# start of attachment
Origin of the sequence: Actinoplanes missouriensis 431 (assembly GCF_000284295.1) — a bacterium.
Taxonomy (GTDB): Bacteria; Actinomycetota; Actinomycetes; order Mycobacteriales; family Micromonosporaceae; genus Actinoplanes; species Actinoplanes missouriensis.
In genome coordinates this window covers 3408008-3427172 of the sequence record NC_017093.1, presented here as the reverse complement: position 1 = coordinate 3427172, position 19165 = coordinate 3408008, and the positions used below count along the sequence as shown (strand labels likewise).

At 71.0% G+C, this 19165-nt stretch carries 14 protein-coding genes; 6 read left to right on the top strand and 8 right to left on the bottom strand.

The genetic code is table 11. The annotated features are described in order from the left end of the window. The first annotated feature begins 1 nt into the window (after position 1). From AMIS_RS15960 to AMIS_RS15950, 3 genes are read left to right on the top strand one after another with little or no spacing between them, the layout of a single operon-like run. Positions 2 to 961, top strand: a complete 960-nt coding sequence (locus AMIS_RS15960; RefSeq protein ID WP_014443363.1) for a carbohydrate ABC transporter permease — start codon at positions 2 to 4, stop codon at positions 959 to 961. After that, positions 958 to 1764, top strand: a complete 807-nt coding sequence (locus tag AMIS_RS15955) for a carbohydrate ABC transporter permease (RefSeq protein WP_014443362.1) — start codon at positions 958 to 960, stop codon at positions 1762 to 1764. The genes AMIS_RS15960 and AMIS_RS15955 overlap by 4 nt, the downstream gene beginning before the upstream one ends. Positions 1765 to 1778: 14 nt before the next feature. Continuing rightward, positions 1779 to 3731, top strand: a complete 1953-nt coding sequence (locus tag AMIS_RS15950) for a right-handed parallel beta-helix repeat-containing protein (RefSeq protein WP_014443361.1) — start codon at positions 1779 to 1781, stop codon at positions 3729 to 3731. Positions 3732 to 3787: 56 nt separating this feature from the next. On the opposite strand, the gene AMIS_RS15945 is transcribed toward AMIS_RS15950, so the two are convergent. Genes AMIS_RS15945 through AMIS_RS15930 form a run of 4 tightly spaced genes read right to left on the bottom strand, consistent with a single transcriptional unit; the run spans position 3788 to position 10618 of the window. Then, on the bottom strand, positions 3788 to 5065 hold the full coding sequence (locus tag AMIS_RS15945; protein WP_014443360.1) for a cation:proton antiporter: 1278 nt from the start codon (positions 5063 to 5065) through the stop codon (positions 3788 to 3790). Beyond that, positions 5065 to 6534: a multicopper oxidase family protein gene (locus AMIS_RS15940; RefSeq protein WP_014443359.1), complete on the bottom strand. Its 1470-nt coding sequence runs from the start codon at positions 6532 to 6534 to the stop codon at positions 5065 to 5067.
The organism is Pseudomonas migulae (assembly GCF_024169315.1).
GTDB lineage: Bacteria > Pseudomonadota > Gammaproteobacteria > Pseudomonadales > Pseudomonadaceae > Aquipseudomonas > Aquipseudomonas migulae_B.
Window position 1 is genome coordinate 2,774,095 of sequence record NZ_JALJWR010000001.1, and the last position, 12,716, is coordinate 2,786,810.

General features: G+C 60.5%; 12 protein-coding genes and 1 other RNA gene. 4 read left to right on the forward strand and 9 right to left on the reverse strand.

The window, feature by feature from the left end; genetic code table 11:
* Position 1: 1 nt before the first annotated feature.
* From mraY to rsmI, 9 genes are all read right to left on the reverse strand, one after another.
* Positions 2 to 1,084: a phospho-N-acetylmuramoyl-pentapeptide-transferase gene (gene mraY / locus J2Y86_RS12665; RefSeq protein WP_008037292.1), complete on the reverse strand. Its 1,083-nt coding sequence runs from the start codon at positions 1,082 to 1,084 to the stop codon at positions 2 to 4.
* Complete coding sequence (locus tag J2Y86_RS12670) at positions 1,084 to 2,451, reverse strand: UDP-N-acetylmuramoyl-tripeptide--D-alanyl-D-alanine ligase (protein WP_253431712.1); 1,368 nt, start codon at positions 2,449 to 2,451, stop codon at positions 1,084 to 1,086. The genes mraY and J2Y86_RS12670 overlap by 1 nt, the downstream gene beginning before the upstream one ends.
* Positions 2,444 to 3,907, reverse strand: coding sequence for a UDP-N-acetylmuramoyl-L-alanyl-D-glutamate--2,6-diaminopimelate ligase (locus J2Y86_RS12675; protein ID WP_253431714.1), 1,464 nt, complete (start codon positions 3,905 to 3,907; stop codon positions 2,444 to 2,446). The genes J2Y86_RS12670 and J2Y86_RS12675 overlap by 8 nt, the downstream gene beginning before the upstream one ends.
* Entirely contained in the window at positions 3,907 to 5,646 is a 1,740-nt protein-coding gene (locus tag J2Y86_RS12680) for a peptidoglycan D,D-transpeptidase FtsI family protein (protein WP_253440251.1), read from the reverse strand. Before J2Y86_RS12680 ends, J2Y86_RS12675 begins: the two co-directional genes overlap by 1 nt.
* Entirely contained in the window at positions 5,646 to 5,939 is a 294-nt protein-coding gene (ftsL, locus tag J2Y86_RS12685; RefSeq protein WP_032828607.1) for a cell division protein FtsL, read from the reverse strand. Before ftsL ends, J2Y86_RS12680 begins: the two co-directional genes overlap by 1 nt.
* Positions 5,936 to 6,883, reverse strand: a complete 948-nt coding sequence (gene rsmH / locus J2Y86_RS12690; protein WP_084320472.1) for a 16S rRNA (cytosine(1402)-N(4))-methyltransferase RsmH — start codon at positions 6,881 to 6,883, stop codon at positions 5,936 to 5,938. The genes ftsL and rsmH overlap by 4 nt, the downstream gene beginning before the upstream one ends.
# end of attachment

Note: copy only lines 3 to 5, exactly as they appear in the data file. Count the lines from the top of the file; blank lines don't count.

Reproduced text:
In genome coordinates this window covers 3408008-3427172 of the sequence record NC_017093.1, presented here as the reverse complement: position 1 = coordinate 3427172, position 19165 = coordinate 3408008, and the positions used below count along the sequence as shown (strand labels likewise).

At 71.0% G+C, this 19165-nt stretch carries 14 protein-coding genes; 6 read left to right on the top strand and 8 right to left on the bottom strand.

The genetic code is table 11. The annotated features are described in order from the left end of the window. The first annotated feature begins 1 nt into the window (after position 1). From AMIS_RS15960 to AMIS_RS15950, 3 genes are read left to right on the top strand one after another with little or no spacing between them, the layout of a single operon-like run. Positions 2 to 961, top strand: a complete 960-nt coding sequence (locus AMIS_RS15960; RefSeq protein ID WP_014443363.1) for a carbohydrate ABC transporter permease — start codon at positions 2 to 4, stop codon at positions 959 to 961. After that, positions 958 to 1764, top strand: a complete 807-nt coding sequence (locus tag AMIS_RS15955) for a carbohydrate ABC transporter permease (RefSeq protein WP_014443362.1) — start codon at positions 958 to 960, stop codon at positions 1762 to 1764. The genes AMIS_RS15960 and AMIS_RS15955 overlap by 4 nt, the downstream gene beginning before the upstream one ends. Positions 1765 to 1778: 14 nt before the next feature. Continuing rightward, positions 1779 to 3731, top strand: a complete 1953-nt coding sequence (locus tag AMIS_RS15950) for a right-handed parallel beta-helix repeat-containing protein (RefSeq protein WP_014443361.1) — start codon at positions 1779 to 1781, stop codon at positions 3729 to 3731. Positions 3732 to 3787: 56 nt separating this feature from the next. On the opposite strand, the gene AMIS_RS15945 is transcribed toward AMIS_RS15950, so the two are convergent. Genes AMIS_RS15945 through AMIS_RS15930 form a run of 4 tightly spaced genes read right to left on the bottom strand, consistent with a single transcriptional unit; the run spans position 3788 to position 10618 of the window. Then, on the bottom strand, positions 3788 to 5065 hold the full coding sequence (locus tag AMIS_RS15945; protein WP_014443360.1) for a cation:proton antiporter: 1278 nt from the start codon (positions 5063 to 5065) through the stop codon (positions 3788 to 3790). Beyond that, positions 5065 to 6534: a multicopper oxidase family protein gene (locus AMIS_RS15940; RefSeq protein WP_014443359.1), complete on the bottom strand. Its 1470-nt coding sequence runs from the start codon at positions 6532 to 6534 to the stop codon at positions 5065 to 5067.